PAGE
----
I still could not operate heavy printing presses so I would hand-burnish prints, setting the plate in a jig to hold it still and taping the paper in place over it so that, when the energy ran out, I could leave it for ten minutes’ rest and go back to it.  The colours I chose were bright yellows and reds. The square images were simple and often linear.  When I put them in a group show with some friends someone said, ‘Ah, there’s Wendy’s happy corner!’ Oh, the joy of being able to think creatively and work again!
Now I’m wondering whether your mood affects the way you buy art, too.  Are there some paintings that you gel with more when you are feeling low? or feeling happy? Some you like to contemplate when you need to chill?  I’d love to hear your thoughts.
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PONDERING ON WHY I DO WHAT I DO

Looking through some old notebooks in April, I found the following:

January 2014

‘Who do I want to be? I want to be fearless in expressing my testimony through my art. I want to produce work that is excellent as well as expressive. I want my work to speak to people.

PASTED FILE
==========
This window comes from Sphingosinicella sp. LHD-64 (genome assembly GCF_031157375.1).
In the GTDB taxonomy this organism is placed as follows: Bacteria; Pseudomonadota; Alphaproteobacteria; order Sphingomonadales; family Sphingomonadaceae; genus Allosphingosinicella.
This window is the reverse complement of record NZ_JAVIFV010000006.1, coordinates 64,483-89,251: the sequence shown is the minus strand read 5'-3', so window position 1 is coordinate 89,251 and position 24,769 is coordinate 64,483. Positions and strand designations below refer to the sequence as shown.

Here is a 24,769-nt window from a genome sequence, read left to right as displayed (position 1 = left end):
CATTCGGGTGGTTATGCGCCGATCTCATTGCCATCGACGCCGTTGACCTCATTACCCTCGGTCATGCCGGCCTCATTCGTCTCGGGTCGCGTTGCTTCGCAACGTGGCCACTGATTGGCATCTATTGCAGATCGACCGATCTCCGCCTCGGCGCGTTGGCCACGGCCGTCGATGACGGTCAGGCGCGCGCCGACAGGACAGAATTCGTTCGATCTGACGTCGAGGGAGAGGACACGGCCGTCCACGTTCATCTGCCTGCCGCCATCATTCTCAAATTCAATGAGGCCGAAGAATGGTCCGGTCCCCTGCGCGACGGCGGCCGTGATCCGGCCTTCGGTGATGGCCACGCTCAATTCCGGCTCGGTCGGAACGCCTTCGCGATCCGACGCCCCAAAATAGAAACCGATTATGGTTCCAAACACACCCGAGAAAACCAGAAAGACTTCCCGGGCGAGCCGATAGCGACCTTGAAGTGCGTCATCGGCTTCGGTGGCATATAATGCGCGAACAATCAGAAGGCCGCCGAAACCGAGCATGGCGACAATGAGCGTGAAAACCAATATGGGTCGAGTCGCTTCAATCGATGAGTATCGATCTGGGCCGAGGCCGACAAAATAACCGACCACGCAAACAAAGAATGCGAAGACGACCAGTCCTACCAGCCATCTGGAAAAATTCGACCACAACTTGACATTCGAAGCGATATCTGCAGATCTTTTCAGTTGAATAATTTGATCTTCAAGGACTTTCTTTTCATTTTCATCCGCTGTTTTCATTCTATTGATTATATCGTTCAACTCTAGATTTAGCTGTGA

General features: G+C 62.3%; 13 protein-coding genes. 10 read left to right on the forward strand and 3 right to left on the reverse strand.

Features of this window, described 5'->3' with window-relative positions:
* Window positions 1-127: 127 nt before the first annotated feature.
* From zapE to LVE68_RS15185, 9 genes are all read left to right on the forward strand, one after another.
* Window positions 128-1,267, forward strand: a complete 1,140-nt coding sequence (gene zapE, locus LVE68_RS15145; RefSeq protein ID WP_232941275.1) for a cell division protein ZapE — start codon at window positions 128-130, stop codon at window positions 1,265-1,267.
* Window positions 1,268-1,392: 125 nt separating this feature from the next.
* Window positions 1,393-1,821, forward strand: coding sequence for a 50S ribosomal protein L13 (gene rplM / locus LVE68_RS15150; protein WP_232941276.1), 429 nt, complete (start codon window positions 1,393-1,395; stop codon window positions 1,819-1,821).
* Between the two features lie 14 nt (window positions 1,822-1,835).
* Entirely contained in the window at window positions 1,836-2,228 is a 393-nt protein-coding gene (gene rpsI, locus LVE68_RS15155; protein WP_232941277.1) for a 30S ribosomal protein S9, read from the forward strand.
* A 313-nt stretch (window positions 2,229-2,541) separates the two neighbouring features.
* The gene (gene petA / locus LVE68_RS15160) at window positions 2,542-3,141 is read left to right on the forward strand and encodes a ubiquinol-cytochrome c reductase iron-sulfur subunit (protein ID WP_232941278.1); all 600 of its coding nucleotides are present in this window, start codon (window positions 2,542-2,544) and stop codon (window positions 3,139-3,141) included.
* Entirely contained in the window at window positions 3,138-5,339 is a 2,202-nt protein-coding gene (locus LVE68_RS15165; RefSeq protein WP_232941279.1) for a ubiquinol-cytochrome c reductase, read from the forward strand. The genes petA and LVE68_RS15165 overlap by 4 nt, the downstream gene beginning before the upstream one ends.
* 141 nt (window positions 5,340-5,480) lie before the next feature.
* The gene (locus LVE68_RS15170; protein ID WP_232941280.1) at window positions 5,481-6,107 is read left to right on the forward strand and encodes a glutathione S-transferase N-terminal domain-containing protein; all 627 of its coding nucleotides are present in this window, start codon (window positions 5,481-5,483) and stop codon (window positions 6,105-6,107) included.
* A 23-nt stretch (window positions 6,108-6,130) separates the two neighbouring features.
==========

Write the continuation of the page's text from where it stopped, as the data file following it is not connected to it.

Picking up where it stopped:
How will I do it?

I need to spend more time looking at excellent art.

I need to make more consistently. The more I make, the more likely I am to produce something really good.

Biggest obstacle? Isolation. This is because I don’t belong to any art groups, so I don’t get feedback or more opportunities to exhibit.

Why do I hesitate to share my work?

Feeling that it isn’t good enough. A habit of feeling inadequate in the company of other artists.

Why?

I feel less educated, less experienced

I feel that my work is poorer quality than others.’

Now my journal: 30 Apr 2018

In the last month I have worked more consistently and feel better for it. I have made prints I am pleased with and worked intuitively on a canvas. I have started a blog. It’s getting good feedback and lots of follows and my painting group like it and someone, whose opinion I value, finds it inspiring!

Suddenly I’m feeling more confident re my ability and work

21 June 2018